Joy in the Morning – A Valentine to Myself

“It is a serious thing just to be alive on this fresh morning in this broken world.”
~Mary Oliver

I rise early on this rainy morning, excited about the book I’m editing, excited about the essay I’m writing. There is joy in the morning. This often happens for me as a morning person. Classical piano music plays as a light rain falls on this Thursday morning. A day before Valentine’s day, I think of a new gentle friend I’ve met and how nice it would be to share a cup of coffee with her in the beautiful morning of classical piano music. Along with thinking of sharing a cup of coffee with a beautiful woman, my mind also considers a question asked by a different beautiful new friend. Here is the scenario she presents:

You meet someone and there is instant attraction. There’s no denying the connection, vibe and energy between you. You go out a few times and things are great. There’s also no denying where this is heading.

You want to be upfront and honest, so you decide to sit down and have one of ‘those conversations’ with her. You say, ‘this is my stuff’…  What is it you’re saying to her?

~Audrey Negron

At first, I didn’t know how to answer it AT ALL. During the day, I found myself pondering the question and how I would honestly respond. This morning as I washed dishes, the question turned over in my mind again and again. I thought of the pain when my ex-wife asked me to leave

because I was disabled, and she couldn’t deal with it. How does one come back from that? Being called “disabled” and having my physical ability limited was not my choice. How does one outline that to a new person especially when we know that aging and its natural course doesn’t necessarily mean everything will be better with time?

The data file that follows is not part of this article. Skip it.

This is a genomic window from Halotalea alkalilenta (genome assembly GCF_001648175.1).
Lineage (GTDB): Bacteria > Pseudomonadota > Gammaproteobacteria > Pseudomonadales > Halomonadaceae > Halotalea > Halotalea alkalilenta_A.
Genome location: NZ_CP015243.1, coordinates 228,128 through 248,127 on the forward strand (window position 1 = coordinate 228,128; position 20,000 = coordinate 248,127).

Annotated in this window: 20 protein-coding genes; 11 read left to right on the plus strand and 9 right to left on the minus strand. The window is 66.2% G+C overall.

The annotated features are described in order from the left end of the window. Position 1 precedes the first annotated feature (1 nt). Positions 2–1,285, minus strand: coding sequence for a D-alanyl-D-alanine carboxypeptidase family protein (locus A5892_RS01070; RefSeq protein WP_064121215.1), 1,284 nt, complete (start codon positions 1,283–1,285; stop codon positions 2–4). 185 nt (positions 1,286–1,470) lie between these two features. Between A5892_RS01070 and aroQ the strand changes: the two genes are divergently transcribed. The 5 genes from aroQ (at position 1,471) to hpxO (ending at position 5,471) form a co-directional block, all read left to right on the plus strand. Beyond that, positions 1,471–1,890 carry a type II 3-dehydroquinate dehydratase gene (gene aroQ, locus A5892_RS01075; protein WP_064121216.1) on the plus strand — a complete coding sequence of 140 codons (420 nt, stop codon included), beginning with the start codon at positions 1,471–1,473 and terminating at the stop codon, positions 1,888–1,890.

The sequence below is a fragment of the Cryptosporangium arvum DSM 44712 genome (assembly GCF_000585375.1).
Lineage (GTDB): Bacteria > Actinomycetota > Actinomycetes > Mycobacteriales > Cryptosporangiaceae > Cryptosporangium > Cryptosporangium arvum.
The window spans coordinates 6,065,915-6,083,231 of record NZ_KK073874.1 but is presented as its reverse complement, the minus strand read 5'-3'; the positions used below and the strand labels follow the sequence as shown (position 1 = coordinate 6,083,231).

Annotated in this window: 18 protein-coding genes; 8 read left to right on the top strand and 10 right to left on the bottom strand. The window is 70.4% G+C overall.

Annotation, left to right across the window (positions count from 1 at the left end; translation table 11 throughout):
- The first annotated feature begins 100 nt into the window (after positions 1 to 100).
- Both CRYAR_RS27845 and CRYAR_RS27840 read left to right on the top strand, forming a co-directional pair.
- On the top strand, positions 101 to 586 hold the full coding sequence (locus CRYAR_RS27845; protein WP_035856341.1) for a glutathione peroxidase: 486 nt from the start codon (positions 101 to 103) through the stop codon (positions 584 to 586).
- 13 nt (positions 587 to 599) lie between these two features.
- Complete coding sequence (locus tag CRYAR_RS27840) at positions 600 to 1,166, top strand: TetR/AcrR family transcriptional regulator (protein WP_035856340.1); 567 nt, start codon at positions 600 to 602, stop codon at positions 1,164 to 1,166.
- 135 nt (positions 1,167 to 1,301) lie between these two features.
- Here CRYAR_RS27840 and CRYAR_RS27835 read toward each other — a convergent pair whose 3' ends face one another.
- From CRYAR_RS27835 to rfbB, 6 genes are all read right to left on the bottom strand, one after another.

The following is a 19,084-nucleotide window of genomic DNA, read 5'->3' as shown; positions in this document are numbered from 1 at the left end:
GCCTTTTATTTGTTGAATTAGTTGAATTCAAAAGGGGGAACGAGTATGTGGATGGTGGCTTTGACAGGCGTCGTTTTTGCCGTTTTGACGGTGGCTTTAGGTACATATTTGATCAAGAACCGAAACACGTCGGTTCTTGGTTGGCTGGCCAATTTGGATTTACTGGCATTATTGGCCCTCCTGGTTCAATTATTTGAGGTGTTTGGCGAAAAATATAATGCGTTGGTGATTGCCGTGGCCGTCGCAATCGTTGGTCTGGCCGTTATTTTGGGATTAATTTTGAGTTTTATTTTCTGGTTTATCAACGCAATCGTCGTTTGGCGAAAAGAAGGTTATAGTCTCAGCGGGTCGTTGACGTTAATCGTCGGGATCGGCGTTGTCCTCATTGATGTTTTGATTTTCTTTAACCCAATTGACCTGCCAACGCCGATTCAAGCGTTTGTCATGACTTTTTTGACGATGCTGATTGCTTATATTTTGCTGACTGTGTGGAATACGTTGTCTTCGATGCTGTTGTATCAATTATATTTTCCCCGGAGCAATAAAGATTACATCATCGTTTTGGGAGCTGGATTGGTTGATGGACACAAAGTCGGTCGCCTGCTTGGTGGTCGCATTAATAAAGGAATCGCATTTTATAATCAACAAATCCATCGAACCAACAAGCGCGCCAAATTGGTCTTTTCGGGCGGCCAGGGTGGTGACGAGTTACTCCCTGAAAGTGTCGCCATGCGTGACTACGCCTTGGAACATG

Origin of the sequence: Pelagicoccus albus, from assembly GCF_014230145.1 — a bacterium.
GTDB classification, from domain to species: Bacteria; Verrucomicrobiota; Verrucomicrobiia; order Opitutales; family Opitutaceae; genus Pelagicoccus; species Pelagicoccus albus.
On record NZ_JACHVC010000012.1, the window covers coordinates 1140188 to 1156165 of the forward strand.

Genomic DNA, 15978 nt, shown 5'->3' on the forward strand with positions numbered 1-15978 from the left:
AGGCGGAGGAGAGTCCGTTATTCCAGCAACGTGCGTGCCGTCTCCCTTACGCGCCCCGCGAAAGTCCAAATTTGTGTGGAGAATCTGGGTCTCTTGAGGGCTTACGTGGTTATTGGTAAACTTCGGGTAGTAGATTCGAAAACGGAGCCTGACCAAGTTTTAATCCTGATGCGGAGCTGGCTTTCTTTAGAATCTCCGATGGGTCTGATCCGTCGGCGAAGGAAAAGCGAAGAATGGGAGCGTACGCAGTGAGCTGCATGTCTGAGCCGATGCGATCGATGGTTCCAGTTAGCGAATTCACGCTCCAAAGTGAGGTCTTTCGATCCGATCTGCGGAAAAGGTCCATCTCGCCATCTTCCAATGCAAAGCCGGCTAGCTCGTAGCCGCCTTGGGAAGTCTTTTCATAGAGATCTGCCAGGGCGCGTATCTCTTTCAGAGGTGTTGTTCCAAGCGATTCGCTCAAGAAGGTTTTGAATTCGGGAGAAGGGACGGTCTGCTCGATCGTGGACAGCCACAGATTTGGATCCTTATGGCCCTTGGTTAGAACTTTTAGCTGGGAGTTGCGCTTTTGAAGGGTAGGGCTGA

Then, my mind hears the piano music again and I remember the letter sent to me complaining about how much time and energy I spent on music; that I performed outside of the house and taught lessons, directed choirs. I’ve been a musician all of my life. At a young age, I

Me playing guitar.

knew that the life of a professional performer was not the life for me although somewhere in my training, I became a performer. The life of the professional performer required too many sacrifices of self: how one dressed, presented sexuality, no time at all for loved ones. The life of a professional performer was one that would take too much from my soul. As a result, I chose the life of a professional choir director and teacher.